One of the headline announcements of chancellor George Osborne’s Budget was the VAT increase. This was expected by most pundits – what does it mean for you?
Chancellor George Osborne said:
“The years of debt and spending make this unavoidable. On 4th January next year, the main rate of VAT will rise from 17.5 per cent to 20 per cent. This single tax measure will by the end of this Parliament generate over £13bn a year of extra revenues. That is £13bn we don’t have to find from extra spending cuts or income tax rises.
“I can also give this House a commitment that we will keep everyday essentials such as food and children’s clothing, as well as other zero-rated items like newspapers and printed books, exempt from VAT over the course of this Parliament. My Budget today includes no new increases in duties on alcohol, tabacco or fuel.”
The short version:
VAT will rise from 17.5 per cent to 20 per cent from the start of 2011. No change on duty in alcohol, tobacco or fuel.
Chancellor George Osborne’s announcement that VAT will rise from 17.5 per cent to 20 per cent didn’t come as a surprise.
George Osborne had a choice of increasing VAT on existing items, or to introduce VAT on VAT-exempt products such as food, newspapers, books, etc. Although this would have raised substantially more cash for the Treasury’s coffers, he made the right choice: introducing VAT on zero-VAT items (which are mostly essential items) have hurt the poorest.
Also, as we saw with the VAT reduction, a change of 2.5 per cent in the price of consumer goods has little impact on consumer spending. Additionally, most B2B businesses will still be able to claim the VAT back.
Charlie Mullins, founder of Pimlico Plumbers: “To be honest, I thought it would have gone up [overnight]. VAT was a ‘no brainer’ of a rise – it had to happen.”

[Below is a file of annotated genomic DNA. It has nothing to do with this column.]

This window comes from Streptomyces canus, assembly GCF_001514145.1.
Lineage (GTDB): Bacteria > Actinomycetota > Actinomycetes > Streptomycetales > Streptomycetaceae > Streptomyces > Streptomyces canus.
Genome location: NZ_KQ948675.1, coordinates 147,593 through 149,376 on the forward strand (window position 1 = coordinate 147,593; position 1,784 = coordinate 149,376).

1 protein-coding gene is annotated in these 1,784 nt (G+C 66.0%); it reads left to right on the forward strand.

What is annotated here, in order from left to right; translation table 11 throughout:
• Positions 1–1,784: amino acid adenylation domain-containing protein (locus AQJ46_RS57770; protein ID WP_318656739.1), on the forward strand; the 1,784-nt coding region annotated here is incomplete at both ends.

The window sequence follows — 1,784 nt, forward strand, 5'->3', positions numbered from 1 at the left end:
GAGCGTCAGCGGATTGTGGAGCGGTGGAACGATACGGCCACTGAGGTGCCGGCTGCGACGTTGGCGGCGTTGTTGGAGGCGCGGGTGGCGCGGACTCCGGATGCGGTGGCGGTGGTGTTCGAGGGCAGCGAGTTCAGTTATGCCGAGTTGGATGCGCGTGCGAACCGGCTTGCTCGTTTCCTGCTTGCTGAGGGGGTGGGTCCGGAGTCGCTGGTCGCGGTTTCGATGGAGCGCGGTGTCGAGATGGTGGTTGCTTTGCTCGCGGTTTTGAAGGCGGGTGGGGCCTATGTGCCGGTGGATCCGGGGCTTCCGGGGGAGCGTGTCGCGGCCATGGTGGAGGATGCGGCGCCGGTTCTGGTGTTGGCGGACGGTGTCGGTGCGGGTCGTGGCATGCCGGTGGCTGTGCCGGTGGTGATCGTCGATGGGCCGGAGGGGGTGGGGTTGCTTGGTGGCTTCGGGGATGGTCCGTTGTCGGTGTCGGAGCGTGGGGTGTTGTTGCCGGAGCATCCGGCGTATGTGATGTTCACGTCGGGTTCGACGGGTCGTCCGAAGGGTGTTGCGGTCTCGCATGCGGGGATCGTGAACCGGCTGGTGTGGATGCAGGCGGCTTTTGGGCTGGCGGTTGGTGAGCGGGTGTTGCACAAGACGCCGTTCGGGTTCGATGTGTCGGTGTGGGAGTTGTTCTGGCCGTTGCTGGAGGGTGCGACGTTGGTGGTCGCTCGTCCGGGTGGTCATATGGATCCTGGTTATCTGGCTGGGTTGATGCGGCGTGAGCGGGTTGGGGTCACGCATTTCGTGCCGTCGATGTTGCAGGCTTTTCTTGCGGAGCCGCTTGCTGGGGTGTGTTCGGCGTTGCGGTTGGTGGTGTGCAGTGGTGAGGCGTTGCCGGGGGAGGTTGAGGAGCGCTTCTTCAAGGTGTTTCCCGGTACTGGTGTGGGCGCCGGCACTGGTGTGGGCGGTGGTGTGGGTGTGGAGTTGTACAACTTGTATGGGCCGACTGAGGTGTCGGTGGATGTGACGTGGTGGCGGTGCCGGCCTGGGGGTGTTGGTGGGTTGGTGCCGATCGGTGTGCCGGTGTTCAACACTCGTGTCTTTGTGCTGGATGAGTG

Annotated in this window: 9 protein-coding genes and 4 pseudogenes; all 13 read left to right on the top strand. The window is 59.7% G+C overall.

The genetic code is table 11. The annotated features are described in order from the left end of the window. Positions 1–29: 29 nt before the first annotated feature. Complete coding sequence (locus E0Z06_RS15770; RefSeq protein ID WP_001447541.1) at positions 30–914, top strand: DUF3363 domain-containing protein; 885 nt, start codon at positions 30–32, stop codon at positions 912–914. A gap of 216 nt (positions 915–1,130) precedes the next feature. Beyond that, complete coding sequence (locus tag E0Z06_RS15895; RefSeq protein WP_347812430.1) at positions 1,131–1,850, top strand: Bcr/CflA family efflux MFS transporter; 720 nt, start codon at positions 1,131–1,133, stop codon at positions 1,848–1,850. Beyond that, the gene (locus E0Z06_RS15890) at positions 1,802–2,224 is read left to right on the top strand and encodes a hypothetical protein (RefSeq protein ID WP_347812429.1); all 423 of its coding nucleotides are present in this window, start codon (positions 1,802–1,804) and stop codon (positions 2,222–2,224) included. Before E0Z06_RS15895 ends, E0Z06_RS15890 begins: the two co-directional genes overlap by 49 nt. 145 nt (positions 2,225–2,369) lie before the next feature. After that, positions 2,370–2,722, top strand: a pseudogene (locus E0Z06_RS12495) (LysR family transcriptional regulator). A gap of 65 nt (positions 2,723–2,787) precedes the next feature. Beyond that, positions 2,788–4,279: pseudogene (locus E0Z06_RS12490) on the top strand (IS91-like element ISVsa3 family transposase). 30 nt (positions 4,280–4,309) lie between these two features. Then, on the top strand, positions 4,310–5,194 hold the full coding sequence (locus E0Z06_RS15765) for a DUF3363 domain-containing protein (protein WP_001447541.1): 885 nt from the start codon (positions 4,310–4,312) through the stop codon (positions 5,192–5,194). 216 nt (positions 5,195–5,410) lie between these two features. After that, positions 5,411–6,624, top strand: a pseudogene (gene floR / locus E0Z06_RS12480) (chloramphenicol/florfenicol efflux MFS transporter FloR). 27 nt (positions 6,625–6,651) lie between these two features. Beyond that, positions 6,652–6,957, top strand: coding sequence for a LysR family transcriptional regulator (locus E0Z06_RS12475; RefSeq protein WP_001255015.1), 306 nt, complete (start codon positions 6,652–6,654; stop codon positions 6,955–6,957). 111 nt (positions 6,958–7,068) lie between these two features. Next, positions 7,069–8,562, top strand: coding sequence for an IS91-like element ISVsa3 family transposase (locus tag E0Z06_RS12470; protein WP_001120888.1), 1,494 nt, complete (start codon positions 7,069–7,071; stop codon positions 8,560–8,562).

Gavin Ucko, founder of The Happy Puzzle Company: “As a mail order company, price points are incredibly important for us – £9.99, £12.99, etc. The 2.5 per cent increase in VAT will create a very real risk of psychologically switching off the consumer from the product. It creates a situation whereby we are reliant on the goodwill of our suppliers to take this increase into account. If they don’t, we have a problem. Whilst we understand the need for this increase, ultimately the burden of the rise falls on the retailer, not the shopper.”
Marcus Dyson, CEO of internet app developer Eleventeenth: “The VAT increase will of course have an impact on spending and therefore the economy at large, but in reality there is no-one who is contemplating purchasing a £1,000 HD TV who will rethink now that it’s £1,025. And the deferment until next January means that it won’t affect the pre-Christmas shopping season.”
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